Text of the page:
Un-reimbursed Employee Business Expenses are no longer deductible for individuals: Default your anger to the new tax plan and not your tax professional.


You are considered an employee of a company if that company provides you with a form W2 (W2’s coincide with form W4 to estimate tax withholding’s).  Prior to 2018, some expenses that were not reimbursed by the employer were eligible to be included on the Schedule  A (Itemized deductions). 

The standard deduction amounts were doubled for Tax Years 2018-2025 and some of those previously eligible deductions are no longer…. like tax preparation fees (for states conforming to the new tax law).  You should still keep track and provide that information.

     * Note: The law gives a “standard deduction” amount, but there is an opportunity to calculate an itemized amount based on many other items. Then, take the amount that generates the largest and most favorable deduction. 

Changes to the deduction for move-related vehicle expenses

The Tax Cuts and Jobs Act suspends the deduction for moving expenses for tax years beginning after Dec. 31, 2017, and goes through Jan. 1, 2026. Thus, during the suspension no deduction is allowed for use of an automobile as part of a move using the mileage rate listed in Notice 2018-03. This suspension does not apply to members of the Armed Forces of the United States on active duty who move pursuant to a military order related to a permanent change of station.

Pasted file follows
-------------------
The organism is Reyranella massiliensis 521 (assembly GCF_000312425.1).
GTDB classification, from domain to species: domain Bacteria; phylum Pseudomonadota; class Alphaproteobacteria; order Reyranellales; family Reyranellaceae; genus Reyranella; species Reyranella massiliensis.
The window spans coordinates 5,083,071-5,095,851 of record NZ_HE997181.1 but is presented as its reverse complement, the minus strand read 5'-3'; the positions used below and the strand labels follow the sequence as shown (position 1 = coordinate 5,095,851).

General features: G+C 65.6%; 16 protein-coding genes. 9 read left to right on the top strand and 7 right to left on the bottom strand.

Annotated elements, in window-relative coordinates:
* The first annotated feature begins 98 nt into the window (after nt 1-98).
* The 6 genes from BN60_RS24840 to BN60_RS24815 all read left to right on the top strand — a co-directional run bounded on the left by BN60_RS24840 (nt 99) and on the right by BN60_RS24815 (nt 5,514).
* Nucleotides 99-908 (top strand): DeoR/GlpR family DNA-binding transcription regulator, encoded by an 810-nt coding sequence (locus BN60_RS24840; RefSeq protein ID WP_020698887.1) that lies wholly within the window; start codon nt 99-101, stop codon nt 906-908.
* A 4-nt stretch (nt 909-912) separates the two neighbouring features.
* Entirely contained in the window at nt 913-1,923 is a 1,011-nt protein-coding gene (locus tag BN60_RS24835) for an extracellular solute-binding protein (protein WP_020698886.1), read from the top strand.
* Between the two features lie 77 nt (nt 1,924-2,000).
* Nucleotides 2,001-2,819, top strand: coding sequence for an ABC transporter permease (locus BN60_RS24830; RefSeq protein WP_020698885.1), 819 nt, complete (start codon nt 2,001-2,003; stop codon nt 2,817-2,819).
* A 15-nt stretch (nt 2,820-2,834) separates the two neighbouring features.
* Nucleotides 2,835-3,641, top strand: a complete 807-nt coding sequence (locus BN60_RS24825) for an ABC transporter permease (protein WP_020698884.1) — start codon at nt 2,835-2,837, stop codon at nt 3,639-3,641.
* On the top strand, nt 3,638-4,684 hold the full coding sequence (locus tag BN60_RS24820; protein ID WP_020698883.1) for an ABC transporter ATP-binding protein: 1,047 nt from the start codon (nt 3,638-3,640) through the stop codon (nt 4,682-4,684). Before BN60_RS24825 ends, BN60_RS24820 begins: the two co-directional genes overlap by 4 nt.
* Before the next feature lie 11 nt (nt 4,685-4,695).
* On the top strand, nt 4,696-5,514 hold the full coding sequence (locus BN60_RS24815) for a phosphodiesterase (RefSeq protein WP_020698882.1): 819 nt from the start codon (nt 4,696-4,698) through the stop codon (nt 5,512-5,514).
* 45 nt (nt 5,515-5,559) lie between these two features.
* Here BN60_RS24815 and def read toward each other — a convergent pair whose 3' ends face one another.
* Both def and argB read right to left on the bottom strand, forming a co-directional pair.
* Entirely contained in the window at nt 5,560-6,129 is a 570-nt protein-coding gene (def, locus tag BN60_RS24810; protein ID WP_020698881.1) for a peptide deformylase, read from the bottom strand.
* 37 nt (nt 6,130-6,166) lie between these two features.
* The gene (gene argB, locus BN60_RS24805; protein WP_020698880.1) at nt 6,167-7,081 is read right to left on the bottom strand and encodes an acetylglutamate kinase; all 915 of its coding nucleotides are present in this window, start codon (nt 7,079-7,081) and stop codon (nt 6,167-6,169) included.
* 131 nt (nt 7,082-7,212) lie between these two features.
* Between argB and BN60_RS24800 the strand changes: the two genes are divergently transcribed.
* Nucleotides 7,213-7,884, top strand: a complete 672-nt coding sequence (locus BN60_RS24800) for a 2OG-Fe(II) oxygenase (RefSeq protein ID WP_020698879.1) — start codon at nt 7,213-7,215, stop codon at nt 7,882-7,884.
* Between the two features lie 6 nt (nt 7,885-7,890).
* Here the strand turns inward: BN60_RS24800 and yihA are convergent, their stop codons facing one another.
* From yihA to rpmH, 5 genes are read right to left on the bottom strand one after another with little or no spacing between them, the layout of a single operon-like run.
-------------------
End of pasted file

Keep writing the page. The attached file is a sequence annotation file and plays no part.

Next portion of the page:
Changes to the deduction for un-reimbursed employee expenses

The Tax Cuts and Jobs Act also suspends all miscellaneous itemized deductions that are subject to the 2 percent of adjusted gross income floor. This change affects un-reimbursed employee expenses such as uniforms, union dues and the deduction for business-related meals, entertainment and travel.

Thus, the business standard mileage rate listed in Notice 2018-03, which was issued before the Tax Cuts and Jobs Act passed, cannot be used to claim an itemized deduction for un-reimbursed employee travel expenses in taxable years beginning after Dec. 31, 2017, and before Jan. 1, 2026. The IRS issued revised guidance today in Notice 2018-42.

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